Women walking dogsThe holiday season is here and the New Year is just around the corner.  We are all familiar with the New Year’s resolution of exercising more and losing weight.  Losing weight is a challenge for both people and their pets.  With obesity levels at an all time high in North America, how can we reverse the trend and start shedding those pounds?  The good news is that working out with your pet has definite advantages!

 They might not understand the aerobics instructions and they can’t use free weights, but it’s possible that our pets may be just as valuable as expensive exercise machines in helping us humans lose weight. 

 A twelve month study recently completed has shown that exercising with your dog has several positive benefits for both owner and pets.  The People and Pets Exercising Together (PPET) study showed people who are trying to lose weight often need a positive support system of friends, co-workers and relatives.  Unfortunately, these same people can negatively affect an individual’s exercise plan by sabotage and even negative influences.  Exercising with your pet however, brings unique encouragement and fun not seen in other programs.

An owner who desires to lose weight can count on consistent prompting from their canine buddy to exercise.  The need for the dog to go outside is a positive influence, encouraging activity.  Most owners see their daily walks with the pet as enjoyable and less like exercise.  A separate Canadian study showed that dog owners actually averaged 300 minutes per week walking compared to 168 minutes for people without dogs.

Beyond the prompting to exercise, our pets also affect our desire to succeed because of parental pride.  Most pet owners consider their dogs and cats to be members of the family and when the pet loses weight as well, you can see the delight in the owner’s eyes.

But, before you rush out to buy a track suit for your four-legged buddy, there are a few considerations to make sure everyone stays healthy and safe.

First, just like you, your pet may not be ready for the Mini-Marathon.  Increase the amount of time spent walking gradually.  For some very obese dogs, you might begin with simply walking to the end of the block, then gradually working up to longer distances.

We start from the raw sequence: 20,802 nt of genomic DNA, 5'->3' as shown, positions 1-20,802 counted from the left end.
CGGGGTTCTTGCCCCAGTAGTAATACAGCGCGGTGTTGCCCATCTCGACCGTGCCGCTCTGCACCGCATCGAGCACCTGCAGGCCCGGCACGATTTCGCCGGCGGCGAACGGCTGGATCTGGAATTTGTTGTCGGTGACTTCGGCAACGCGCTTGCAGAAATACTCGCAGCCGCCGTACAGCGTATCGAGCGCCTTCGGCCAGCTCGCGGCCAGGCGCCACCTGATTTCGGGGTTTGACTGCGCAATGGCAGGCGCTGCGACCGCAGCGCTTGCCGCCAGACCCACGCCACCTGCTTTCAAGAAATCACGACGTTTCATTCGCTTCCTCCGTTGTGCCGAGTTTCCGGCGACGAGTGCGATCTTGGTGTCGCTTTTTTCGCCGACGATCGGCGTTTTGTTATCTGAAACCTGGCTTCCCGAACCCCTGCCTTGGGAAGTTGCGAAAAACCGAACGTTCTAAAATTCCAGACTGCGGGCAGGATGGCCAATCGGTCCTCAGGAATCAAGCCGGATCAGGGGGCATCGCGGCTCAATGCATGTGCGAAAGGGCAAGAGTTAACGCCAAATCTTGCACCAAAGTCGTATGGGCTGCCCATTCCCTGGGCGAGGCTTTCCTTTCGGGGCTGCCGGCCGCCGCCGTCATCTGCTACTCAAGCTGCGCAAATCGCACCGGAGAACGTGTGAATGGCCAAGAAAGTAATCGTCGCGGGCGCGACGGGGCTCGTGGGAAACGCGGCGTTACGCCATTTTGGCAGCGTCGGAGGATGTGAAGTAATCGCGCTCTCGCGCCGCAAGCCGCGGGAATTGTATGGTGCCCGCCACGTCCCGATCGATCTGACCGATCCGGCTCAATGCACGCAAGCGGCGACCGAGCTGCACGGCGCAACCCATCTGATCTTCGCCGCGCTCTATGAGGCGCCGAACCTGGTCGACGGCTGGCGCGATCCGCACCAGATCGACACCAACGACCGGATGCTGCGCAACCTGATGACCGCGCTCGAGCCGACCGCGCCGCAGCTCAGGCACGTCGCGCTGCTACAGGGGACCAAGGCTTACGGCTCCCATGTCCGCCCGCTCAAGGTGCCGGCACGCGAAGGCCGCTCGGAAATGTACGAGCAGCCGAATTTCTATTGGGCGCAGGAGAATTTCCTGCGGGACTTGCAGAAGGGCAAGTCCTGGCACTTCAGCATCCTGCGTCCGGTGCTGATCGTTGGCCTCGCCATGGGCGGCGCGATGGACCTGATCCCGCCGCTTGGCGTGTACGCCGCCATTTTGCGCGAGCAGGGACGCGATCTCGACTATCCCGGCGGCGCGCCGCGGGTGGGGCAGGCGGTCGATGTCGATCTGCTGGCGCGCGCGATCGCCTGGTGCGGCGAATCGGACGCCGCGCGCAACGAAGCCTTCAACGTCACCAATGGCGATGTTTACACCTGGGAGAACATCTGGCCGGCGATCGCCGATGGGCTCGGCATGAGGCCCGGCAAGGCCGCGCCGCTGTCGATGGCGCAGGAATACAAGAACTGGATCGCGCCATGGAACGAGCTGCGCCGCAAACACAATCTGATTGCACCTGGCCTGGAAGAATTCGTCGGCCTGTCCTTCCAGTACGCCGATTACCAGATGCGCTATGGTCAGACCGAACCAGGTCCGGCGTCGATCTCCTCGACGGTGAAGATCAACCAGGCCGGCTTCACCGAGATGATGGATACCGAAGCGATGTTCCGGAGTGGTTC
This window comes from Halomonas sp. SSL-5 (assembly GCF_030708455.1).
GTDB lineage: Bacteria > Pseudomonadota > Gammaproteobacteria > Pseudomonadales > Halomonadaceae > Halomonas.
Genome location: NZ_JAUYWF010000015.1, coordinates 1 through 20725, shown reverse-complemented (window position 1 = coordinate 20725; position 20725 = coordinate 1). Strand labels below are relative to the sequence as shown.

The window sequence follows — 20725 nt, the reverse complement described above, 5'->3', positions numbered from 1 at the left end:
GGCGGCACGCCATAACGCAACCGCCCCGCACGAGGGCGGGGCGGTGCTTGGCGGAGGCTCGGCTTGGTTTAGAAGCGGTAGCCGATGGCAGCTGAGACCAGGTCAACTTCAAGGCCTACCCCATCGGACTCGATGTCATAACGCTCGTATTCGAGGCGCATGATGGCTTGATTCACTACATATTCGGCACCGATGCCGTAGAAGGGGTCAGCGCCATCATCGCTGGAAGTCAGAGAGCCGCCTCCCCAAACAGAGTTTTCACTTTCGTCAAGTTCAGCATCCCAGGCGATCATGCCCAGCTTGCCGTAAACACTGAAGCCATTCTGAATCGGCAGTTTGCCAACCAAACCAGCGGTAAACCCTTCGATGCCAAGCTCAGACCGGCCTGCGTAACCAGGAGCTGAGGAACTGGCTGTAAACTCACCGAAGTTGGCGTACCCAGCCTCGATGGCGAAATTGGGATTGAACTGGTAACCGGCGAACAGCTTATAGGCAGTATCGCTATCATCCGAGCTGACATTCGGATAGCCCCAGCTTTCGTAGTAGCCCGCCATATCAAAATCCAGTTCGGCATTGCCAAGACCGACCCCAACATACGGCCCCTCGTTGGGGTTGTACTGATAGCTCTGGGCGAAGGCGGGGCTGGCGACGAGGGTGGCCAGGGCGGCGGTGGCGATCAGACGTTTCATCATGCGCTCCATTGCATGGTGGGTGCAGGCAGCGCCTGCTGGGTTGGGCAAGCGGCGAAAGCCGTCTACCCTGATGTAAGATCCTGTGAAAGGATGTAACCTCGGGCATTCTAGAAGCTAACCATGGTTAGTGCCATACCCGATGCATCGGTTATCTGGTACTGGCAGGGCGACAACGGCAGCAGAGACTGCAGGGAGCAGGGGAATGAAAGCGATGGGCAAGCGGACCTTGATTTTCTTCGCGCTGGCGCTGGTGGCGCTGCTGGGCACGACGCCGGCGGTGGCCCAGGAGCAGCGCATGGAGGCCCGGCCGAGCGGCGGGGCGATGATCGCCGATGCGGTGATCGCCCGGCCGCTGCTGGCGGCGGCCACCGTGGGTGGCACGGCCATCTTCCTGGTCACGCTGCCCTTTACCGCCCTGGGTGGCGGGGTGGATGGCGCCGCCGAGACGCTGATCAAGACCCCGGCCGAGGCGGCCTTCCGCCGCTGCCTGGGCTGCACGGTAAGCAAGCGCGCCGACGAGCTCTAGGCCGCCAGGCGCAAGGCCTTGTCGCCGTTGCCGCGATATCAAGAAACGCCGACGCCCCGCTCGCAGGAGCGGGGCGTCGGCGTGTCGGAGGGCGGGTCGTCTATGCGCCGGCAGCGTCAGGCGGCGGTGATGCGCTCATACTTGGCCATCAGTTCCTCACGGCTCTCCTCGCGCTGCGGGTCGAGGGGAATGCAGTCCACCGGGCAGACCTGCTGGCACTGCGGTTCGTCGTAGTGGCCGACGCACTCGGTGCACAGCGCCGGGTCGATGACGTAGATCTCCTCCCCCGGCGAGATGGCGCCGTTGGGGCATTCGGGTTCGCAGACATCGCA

It’s also important to realize that your pet will be very excited and not know to take it easy.  Every spring, veterinarians see dogs with ruptured cruciate ligaments, painful hips, and other injuries because of over-exertion.  Learn your pet’s limits and help him build strength and stamina.  Even if your pet is not overweight, strenuous exercise can debilitate any pet not used to the routine

Not all pets are equally suited to the same workout routine.  Although all dogs will benefit from daily walks, many breeds won’t make good running partners.  Be sure to tailor your exercise plan to your dog’s physical and athletic abilities.

Cats should not be left out of these activities either.  Spending 20-30 minutes doing play activities with your kitty can help her lose weight as well.  Cat experts recommend using laser pointers to increase activity or even wearing a long “tail” while you do your housework.  As you move through your home, the cat can actively “hunt” and pounce on the tail.  Other suggestions include allowing the cat to search/hunt for her food by placing multiple bowls around the house in high and low places.  Similarly, a Tricky Treat Ball can help by stimulating activity and reward your cat with her favorite treats. We have them available in our hospital.

Don’t forget the appropriate diet!  For overweight pets, a light diet or even a prescription reducing diet from your veterinarian might be appropriate.  But, if your canine athlete is already in peak condition, he may actually need a performance diet to help him meet his caloric needs as you increase his exercise regimen.

Be sure to get your pet a good physical exam before starting any weight loss or exercise program.  Your veterinarian can help you find the right rate of weight loss for your pet and will have additional ideas on exercise routines and proper diets.

Cultural changes have led to a significant increase in obesity among both humans and pets.  Although the study was small, the PPET study effectively showed that our pets can be supportive exercise partners.  This teamwork helped both pets and people lose weight and cemented yet another layer into the human-animal bond. 

To learn more about how obesity affects our pets, visit www.gardneranimalcarecenter.com.  You can also learn from licensed practicing veterinarians at www.PetDocsOnCall.com.